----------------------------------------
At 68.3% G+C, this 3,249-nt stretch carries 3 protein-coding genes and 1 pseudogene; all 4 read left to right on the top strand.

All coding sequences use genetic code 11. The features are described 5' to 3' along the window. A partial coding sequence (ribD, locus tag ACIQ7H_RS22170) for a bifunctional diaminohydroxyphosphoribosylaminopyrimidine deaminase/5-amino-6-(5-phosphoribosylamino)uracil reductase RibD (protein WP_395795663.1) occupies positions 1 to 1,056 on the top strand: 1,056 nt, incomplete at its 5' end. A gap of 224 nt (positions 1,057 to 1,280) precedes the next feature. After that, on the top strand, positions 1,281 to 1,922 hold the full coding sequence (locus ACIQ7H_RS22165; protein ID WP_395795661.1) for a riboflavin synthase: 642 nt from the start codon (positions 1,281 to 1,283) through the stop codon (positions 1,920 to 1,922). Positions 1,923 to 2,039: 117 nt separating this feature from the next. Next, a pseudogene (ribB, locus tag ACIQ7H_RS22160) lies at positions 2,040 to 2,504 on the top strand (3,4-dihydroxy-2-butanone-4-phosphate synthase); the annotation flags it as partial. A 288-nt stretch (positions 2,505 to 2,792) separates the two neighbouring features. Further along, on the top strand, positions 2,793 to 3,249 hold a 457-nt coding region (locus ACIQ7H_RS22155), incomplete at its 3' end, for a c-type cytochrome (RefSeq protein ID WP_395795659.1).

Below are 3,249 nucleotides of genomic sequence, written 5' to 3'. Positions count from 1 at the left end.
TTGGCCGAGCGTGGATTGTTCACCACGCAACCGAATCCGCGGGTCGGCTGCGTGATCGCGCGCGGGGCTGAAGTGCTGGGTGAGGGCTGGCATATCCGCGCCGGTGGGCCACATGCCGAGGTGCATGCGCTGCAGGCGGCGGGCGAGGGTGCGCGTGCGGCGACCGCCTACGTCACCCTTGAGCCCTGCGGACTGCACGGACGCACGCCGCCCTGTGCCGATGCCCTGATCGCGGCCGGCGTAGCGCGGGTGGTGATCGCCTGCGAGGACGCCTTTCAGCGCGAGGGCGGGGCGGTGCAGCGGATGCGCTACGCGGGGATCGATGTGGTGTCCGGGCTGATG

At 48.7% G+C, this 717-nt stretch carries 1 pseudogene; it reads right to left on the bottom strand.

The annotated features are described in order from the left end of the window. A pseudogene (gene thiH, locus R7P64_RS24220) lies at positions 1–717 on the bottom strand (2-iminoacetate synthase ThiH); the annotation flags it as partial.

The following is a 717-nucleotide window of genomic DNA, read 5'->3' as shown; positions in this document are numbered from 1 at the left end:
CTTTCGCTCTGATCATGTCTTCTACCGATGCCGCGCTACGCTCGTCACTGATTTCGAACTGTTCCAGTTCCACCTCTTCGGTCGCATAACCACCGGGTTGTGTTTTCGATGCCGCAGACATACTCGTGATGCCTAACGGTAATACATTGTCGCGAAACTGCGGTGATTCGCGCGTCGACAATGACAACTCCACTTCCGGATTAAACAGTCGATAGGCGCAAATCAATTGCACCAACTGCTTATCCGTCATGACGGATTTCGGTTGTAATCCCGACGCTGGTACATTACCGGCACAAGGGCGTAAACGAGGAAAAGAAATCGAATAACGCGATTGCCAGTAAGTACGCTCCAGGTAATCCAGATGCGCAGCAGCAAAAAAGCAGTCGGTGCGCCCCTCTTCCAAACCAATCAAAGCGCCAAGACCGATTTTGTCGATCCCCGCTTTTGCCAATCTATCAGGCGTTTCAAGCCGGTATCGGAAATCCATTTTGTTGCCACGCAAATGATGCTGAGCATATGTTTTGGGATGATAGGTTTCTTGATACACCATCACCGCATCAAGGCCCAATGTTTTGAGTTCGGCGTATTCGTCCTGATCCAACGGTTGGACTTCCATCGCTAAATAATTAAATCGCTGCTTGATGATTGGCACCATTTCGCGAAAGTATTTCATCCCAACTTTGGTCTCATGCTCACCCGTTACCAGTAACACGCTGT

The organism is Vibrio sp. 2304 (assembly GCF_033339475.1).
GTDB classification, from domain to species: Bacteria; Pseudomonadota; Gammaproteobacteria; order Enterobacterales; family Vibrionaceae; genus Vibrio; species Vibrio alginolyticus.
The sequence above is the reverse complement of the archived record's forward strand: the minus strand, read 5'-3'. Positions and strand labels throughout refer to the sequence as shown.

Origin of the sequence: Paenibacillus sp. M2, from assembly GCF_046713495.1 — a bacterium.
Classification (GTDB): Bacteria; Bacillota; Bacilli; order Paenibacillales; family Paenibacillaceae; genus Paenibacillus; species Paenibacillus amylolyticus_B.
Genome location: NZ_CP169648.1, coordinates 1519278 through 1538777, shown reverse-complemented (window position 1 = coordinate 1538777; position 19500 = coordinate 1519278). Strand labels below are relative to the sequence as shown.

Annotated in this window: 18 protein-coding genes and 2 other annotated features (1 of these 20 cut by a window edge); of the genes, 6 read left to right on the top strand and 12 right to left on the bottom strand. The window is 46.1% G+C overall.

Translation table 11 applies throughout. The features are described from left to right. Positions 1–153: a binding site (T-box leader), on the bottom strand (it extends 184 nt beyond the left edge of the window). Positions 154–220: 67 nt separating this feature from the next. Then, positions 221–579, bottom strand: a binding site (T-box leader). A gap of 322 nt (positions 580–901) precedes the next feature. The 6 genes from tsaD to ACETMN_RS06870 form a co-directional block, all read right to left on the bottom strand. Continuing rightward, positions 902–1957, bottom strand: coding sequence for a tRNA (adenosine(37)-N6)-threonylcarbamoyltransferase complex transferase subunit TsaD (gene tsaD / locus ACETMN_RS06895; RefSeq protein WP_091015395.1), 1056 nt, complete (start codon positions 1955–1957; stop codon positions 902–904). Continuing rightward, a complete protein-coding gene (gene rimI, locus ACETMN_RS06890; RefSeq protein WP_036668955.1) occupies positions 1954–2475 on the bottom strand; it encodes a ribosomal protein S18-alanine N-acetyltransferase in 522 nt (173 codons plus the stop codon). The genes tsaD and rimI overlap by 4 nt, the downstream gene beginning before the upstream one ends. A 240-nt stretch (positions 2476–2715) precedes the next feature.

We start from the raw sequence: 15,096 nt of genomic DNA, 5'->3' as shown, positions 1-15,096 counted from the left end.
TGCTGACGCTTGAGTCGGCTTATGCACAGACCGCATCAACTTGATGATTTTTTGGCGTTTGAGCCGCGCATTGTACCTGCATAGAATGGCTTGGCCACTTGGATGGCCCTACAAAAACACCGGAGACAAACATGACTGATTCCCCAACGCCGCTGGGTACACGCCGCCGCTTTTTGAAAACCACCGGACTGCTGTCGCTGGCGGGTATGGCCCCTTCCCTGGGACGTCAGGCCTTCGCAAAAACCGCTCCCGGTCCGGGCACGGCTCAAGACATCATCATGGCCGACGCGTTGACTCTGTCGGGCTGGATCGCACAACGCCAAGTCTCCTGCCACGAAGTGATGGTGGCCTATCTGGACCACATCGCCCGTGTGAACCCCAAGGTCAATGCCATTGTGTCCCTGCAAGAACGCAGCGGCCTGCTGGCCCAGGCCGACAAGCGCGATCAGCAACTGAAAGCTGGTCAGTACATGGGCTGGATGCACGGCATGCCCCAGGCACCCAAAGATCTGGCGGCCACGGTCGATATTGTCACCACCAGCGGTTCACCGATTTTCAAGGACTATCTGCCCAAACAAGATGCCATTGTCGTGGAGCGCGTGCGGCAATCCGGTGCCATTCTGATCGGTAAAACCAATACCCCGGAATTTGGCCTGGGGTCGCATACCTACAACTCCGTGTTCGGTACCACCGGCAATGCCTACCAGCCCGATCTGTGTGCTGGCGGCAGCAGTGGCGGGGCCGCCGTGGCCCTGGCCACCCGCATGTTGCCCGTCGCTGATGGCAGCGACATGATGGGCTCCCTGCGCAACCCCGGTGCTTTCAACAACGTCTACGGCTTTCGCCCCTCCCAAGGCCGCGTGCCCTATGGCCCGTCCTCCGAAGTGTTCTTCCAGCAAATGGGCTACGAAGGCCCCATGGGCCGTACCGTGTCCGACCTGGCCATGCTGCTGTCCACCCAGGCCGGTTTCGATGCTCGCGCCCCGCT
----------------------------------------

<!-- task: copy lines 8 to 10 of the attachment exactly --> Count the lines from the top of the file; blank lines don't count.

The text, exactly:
CTTTCGCTCTGATCATGTCTTCTACCGATGCCGCGCTACGCTCGTCACTGATTTCGAACTGTTCCAGTTCCACCTCTTCGGTCGCATAACCACCGGGTTGTGTTTTCGATGCCGCAGACATACTCGTGATGCCTAACGGTAATACATTGTCGCGAAACTGCGGTGATTCGCGCGTCGACAATGACAACTCCACTTCCGGATTAAACAGTCGATAGGCGCAAATCAATTGCACCAACTGCTTATCCGTCATGACGGATTTCGGTTGTAATCCCGACGCTGGTACATTACCGGCACAAGGGCGTAAACGAGGAAAAGAAATCGAATAACGCGATTGCCAGTAAGTACGCTCCAGGTAATCCAGATGCGCAGCAGCAAAAAAGCAGTCGGTGCGCCCCTCTTCCAAACCAATCAAAGCGCCAAGACCGATTTTGTCGATCCCCGCTTTTGCCAATCTATCAGGCGTTTCAAGCCGGTATCGGAAATCCATTTTGTTGCCACGCAAATGATGCTGAGCATATGTTTTGGGATGATAGGTTTCTTGATACACCATCACCGCATCAAGGCCCAATGTTTTGAGTTCGGCGTATTCGTCCTGATCCAACGGTTGGACTTCCATCGCTAAATAATTAAATCGCTGCTTGATGATTGGCACCATTTCGCGAAAGTATTTCATCCCAACTTTGGTCTCATGCTCACCCGTTACCAGTAACACGCTGT

The organism is Vibrio sp. 2304 (assembly GCF_033339475.1).
GTDB classification, from domain to species: Bacteria; Pseudomonadota; Gammaproteobacteria; order Enterobacterales; family Vibrionaceae; genus Vibrio; species Vibrio alginolyticus.